|Sterling (GBP)||GBP LIBOR||Sterling Overnight Index Average (SONIA)||GBP LIBOR will cease to be published or cease to be representative immediately after 31 December 2021.|
|Euro (EUR)||Euro Overnight Index Average (EONIA)||Euro Short-Term Rate (€STR)||EONIA will be discontinued on 3 January 2022.|
|Euro (EUR)||Euro Interbank Offered Rate (EURIBOR)||€STR||EURIBOR is expected to continue alongside €STR beyond 2021 and there is no current indication it will cease in the near future.|
|Euro (EUR)||Euro LIBOR||€STR||Euro LIBOR will cease immediately after 31 December 2021.|
|Swiss Franc (CHF)||CHF LIBOR||Swiss Average Rate Overnight (SARON)||CHF LIBOR will cease immediately after 31 December 2021.|
|Canadian Dollar (CAD)||Canadian Dollar Offered Rate (CDOR)||An updated version of the Canadian Overnight Repo Rate Average (CORRA)||The publication of 6-month and 12-month CDOR tenors ceased on 17 May 2021. The 1-month, 2-month and 3-month tenors will not be affected.|
Besides the new benchmarks that should be used in various transfer pricing (“ TP”) studies, the tax specialists and businesses should consider the already existing arrangements and act accordingly.
All existing financial agreements should be considered and modified to the new benchmarks. Financial products that are sold to clients and/or hedging instruments, as well as financing arrangements that explicitly refer to the IBORs would need significant modification. Additionally, new financial arrangements would have to comply with the new RFSs and all legal and tax departments should adapt their existing contracts accordingly.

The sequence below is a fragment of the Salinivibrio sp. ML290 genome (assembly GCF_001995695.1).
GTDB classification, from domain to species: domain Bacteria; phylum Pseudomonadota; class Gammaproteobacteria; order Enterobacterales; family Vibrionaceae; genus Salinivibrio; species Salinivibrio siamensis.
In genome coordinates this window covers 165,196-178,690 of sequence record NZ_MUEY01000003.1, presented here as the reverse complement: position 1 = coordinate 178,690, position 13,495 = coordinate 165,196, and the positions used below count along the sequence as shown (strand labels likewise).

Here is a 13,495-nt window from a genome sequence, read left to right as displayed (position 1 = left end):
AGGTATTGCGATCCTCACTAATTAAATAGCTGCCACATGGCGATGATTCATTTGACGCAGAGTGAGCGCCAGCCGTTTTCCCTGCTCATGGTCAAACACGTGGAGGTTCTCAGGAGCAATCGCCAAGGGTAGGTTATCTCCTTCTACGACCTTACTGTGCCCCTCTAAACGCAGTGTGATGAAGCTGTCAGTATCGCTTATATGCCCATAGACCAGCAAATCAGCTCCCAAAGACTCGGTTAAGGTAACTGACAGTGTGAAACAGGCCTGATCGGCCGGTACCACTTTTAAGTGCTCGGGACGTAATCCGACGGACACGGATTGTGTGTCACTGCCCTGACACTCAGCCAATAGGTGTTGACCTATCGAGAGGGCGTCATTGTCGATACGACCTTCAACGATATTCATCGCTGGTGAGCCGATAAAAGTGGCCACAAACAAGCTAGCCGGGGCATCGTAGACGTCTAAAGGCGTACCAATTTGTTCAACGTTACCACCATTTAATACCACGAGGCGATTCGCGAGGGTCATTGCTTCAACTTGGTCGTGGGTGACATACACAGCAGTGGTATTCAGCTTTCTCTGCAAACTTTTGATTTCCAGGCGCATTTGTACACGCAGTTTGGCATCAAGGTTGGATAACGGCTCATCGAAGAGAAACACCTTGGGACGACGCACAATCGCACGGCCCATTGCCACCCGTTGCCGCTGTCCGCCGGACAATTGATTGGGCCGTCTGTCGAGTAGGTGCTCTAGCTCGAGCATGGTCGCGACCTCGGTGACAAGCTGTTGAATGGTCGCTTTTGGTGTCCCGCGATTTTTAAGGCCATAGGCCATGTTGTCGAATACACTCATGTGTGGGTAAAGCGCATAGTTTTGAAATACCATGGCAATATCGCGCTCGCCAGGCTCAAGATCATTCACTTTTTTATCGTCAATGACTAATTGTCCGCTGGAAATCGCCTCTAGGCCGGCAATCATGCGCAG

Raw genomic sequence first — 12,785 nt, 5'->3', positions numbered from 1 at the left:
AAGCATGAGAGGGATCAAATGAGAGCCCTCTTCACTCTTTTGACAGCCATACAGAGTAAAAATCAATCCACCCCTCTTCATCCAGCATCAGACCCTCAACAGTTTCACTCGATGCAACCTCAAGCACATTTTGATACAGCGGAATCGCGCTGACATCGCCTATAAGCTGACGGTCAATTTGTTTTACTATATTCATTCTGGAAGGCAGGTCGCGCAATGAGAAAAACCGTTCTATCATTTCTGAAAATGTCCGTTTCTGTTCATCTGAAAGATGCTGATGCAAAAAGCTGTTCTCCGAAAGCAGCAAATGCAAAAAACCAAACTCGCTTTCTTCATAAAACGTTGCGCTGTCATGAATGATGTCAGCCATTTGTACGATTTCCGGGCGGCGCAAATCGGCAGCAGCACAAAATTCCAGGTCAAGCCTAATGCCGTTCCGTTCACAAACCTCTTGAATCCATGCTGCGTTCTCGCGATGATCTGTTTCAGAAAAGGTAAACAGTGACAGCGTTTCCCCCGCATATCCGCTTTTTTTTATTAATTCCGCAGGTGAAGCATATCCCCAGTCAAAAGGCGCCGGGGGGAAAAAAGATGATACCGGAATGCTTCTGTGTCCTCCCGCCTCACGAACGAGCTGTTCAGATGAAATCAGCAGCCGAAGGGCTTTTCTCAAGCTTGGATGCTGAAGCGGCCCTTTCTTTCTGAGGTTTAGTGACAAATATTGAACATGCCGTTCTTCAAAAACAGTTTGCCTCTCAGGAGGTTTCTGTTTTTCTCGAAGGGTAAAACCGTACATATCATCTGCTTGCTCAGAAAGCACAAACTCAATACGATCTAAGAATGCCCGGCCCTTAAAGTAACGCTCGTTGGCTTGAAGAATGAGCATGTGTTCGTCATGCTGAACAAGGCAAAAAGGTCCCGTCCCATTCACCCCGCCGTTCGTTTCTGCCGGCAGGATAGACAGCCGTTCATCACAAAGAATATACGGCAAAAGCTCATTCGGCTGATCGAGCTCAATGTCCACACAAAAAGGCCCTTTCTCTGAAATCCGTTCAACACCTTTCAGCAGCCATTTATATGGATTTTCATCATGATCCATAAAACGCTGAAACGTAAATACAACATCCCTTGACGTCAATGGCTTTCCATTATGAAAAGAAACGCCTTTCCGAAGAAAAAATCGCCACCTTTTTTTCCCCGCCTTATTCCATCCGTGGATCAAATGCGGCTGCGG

Some intercompany agreements might have fallback clauses for cases of discontinuation of LIBOR. Nonetheless, companies should make appropriate modifications to the existing agreements.
Special attention should be given to the cash-pooling agreements set up in multinational companies. In-house banks that perform hedging for the group will be impacted by the discontinuation of LIBOR, given the common use of LIBOR as a reference rate in hedging contracts. Therefore, the agreements should be modified in accordance with the new reference rates and tax specialists should assess what impact the change would have on the intra-group financing.
Arm’s length principle
The assessment of the arm’s length principle in financial transactions would need specific attention. According to the OECD TP Guidance on Financial Transactions from February 2020, the arm’s length nature of loans, in particular, is determined taking into consideration the amount of the loan, its maturity, the schedule of repayment, the nature or purpose of the loan (trade credit, merger/acquisition, mortgage, etc.), level of seniority and subordination, geographical location of the borrower, currency, collateral provided, presence and quality of any guarantee, and whether the interest rate is fixed or floating. Undoubtedly, when LIBOR rates are replaced with an RFR in a contract, the underlying risk, the payment flows, etc. will change. This needs to be considered in the comparability analysis and often comparability adjustments will need to be made if the uncontrolled transactions are LIBOR-based and the tested transaction is RFR-based.
The end of LIBOR is certainly a new era in TP benchmarking. There would be important tax consequences for many multinational groups regarding their intercompany agreements and TP documentation. Therefore, the implementation of the new risk-free interest rates should be planned in a timely manner and in accordance with the characteristics of the new interest rates.